Ecuadorian, Israeli scientists discuss protecting Galapagos

By Daniela Brik

Galapagos Islands, Ecuador, Feb 7 (EFE).- Conservation experts from Ecuador and Israel starting Monday are participating in a symposium to analyze environmental protection activities and solutions for the Galapagos Islands after the expansion of the marine preserve around the archipelago some 900 kilometers (560 miles) west of the Ecuadorian mainland.

The meeting titled “Sustainability of the Galapagos Islands: The 21st Century and Beyond” is being organized by the Charles Darwin Foundation (FCD) and the University of Tel Aviv (TAU) and will run through Wednesday with the participation of experts in conservation, the environment and marine ecosystems at the Charles Darwin Scientific Station on Santa Cruz Island.

The meeting is “the best example of the policy of President Guillermo Lasso, of more Ecuador in the world and more world in Ecuador,” Ecuador’s ambassador to Israel, Hellen Deller, said in a recorded message at the start of the conference.

She was referring to Lasso’s decree three weeks ago to expand the marine preserve territory around the archipelago to create one of the largest protected marine areas in the world, and she called the scientific meeting “a new step in this framework of the conservation efforts of Ecuador, the international community and Israel.”

“At this event, what we want is to explore new lines of research, new technologies, innovative models, methodologies and in this way to strengthen the existing alliances,” FCD Science Director Maria Jose Barragan told EFE before talking about the main issues to be discussed at the meeting: conservation, sustainability and threats to the archipelago.

Although this is the first such meeting in the Galapagos, it is the second scientific collaboration in which the FCD is working with TAU, the first one having been held two years ago in Tel Aviv.

The Ecuadorian participants include representatives from the FCD, the Galapagos National Park, the Special Regimen Government Council for the islands and researchers from Quito’s University of San Francisco.

At the meeting Ainoa Nieto, with the FCD, discussed the threat posed by plastic waste to the turtles and tortoises on the islands, while Jenifer Suarez, a biologist with the national park discussed a pilot project to restore the local coral, a marine animal that also lives along the coasts of the Red Sea in southern Israel.

Thirteen experts from different Israeli universities and representatives from the Environmental Protection Ministry are also at the conference, and 2009 Nobel Prize in Chemistry winner Ada Yonath sent a recorded presentation on antibiotics and the problems of resistance to them.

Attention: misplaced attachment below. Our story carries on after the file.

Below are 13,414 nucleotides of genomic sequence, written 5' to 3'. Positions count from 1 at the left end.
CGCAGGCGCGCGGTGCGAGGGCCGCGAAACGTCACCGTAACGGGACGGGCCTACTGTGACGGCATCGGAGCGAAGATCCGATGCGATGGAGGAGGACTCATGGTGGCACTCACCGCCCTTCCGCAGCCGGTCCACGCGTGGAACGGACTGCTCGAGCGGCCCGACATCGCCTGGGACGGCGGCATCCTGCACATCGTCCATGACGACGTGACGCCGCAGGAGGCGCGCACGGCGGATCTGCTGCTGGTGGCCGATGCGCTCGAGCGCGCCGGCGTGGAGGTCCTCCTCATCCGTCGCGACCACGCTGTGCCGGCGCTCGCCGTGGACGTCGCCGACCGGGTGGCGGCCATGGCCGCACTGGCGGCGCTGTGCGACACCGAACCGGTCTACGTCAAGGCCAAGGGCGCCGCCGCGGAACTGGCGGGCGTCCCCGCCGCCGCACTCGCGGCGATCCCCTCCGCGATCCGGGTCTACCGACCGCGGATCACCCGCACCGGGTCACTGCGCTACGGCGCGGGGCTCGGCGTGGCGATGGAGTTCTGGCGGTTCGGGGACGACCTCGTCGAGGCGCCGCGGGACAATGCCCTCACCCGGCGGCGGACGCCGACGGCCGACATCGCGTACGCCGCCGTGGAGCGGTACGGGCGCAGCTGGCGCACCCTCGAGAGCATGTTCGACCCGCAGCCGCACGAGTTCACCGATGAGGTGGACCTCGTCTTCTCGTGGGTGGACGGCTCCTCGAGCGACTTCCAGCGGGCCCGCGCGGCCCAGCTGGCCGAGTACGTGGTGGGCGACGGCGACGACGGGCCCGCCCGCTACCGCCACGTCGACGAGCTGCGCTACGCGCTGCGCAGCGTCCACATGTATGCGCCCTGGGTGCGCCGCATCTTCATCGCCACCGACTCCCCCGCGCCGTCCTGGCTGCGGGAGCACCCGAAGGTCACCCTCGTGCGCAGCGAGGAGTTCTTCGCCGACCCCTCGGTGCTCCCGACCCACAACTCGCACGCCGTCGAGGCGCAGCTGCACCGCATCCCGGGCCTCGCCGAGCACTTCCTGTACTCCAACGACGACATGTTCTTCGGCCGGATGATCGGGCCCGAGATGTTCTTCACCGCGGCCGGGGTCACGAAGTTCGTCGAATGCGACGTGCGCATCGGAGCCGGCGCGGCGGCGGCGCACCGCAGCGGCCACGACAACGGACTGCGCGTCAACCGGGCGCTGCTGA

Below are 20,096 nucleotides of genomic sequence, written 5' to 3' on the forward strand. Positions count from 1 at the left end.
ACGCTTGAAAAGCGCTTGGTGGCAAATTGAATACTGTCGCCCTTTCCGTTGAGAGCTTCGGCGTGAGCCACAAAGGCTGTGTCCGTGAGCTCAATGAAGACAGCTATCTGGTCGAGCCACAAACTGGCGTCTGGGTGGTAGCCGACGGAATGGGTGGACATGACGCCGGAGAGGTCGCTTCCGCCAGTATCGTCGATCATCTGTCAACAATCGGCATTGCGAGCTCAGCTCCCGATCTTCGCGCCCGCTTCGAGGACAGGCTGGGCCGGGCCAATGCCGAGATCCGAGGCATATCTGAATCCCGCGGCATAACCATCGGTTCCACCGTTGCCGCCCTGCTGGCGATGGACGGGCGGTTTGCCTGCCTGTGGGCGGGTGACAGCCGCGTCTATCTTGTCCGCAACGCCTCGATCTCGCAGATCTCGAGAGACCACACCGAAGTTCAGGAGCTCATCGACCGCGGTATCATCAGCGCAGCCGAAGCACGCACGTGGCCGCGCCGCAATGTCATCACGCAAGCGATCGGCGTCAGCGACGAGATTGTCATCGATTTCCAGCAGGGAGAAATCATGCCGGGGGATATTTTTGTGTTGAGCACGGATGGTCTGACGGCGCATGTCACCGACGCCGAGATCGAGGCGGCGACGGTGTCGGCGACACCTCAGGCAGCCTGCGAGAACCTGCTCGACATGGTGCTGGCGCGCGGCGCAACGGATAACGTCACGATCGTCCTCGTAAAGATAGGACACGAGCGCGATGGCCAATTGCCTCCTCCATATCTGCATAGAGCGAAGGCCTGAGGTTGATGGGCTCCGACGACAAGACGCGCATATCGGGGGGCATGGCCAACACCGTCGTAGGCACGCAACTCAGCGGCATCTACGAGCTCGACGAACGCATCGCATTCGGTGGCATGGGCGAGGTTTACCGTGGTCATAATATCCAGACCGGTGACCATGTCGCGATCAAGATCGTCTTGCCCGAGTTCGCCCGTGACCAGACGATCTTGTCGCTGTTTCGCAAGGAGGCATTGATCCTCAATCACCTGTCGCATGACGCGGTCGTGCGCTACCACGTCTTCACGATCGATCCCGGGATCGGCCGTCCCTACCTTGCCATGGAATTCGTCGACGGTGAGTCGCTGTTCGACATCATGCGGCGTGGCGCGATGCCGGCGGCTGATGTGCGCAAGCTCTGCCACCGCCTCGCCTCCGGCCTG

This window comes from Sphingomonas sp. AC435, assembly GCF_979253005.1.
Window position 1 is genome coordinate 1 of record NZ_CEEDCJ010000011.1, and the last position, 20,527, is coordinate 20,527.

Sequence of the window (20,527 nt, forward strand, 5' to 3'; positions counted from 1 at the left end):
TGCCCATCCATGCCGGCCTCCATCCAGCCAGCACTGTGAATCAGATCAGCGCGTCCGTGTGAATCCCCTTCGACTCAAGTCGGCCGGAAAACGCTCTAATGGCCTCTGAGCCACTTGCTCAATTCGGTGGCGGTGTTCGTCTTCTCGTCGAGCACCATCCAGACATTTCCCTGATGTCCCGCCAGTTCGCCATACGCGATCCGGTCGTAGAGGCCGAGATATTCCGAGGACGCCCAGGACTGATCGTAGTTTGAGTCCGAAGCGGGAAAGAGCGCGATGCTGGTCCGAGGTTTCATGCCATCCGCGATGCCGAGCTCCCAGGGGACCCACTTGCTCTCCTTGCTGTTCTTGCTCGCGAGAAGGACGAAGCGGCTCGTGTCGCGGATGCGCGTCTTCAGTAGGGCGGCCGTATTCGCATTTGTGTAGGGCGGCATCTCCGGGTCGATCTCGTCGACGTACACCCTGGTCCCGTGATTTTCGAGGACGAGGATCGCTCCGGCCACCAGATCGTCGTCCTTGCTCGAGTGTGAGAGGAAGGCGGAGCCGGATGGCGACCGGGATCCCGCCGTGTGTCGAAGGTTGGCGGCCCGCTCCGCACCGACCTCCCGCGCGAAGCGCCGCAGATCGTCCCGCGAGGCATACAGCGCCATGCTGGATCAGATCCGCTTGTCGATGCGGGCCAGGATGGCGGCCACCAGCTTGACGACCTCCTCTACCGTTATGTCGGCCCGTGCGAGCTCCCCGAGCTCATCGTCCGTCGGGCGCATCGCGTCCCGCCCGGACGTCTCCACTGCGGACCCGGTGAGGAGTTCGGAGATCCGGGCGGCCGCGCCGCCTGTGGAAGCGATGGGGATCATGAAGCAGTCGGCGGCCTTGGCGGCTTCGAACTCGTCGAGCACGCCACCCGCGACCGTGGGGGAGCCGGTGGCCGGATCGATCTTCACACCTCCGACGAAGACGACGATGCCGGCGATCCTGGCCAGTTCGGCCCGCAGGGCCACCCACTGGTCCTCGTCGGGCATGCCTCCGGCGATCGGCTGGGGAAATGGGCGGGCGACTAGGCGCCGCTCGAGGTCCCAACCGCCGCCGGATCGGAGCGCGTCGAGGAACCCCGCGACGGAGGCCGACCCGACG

Israel’s ambassador to Quito, Zeev Harel, noted that his country has more than 1,000 emerging companies focused on “protecting the environment,” which include 10 percent of all tech firms founded in Israel over the past year.

The Lasso administration has proposed moving closer to Israel to seek scientific and technological cooperation, and he was scheduled to visit the Middle Eastern country in January, although that trip had to be postponed due to the Covid pandemic.

His aim is to encourage entrepreneurship and productivity via formulas, tools and research procedures developed in Israel.

Israel also has some of the problems that the Galapagos Islands have, said Noa Shenkar, a marine biologist with the Biological Sciences Department and the Museum of Natural History at TAU, adding that she is sure that the symposium will create synergies and foster the exchange of knowledge.

As an example, she mentioned the invasive species that move from the Indian Ocean to the Mediterranean Sea via the Suez Canal, saying that they have studied them and can share their knowledge and analysis to make trustworthy recommendations for the Galapagos.

Another problems is with drinking water, an area where Israel is on the cutting edge of environmentally friendly inventions.

Dror Avisar, with the TAU Water Research Center, presented two initiatives at the meeting: one for creating potable water from the humidity in the air and another for treating wastewater.

“We can offer several things. Drinking water, first. This is … the most essential thing for living. So … we are offering a system, that (is) not connected to any facilities, to any water source, … free from any drought or water consumption. And the only thing we need is electricity. This machine can produce drinking water from the moisture in the air,” he told EFE, regarding the device the size of two refrigerators that can produce 80,000 liters (21,135 gallons) per day.

EFE db/elb/laa/bp

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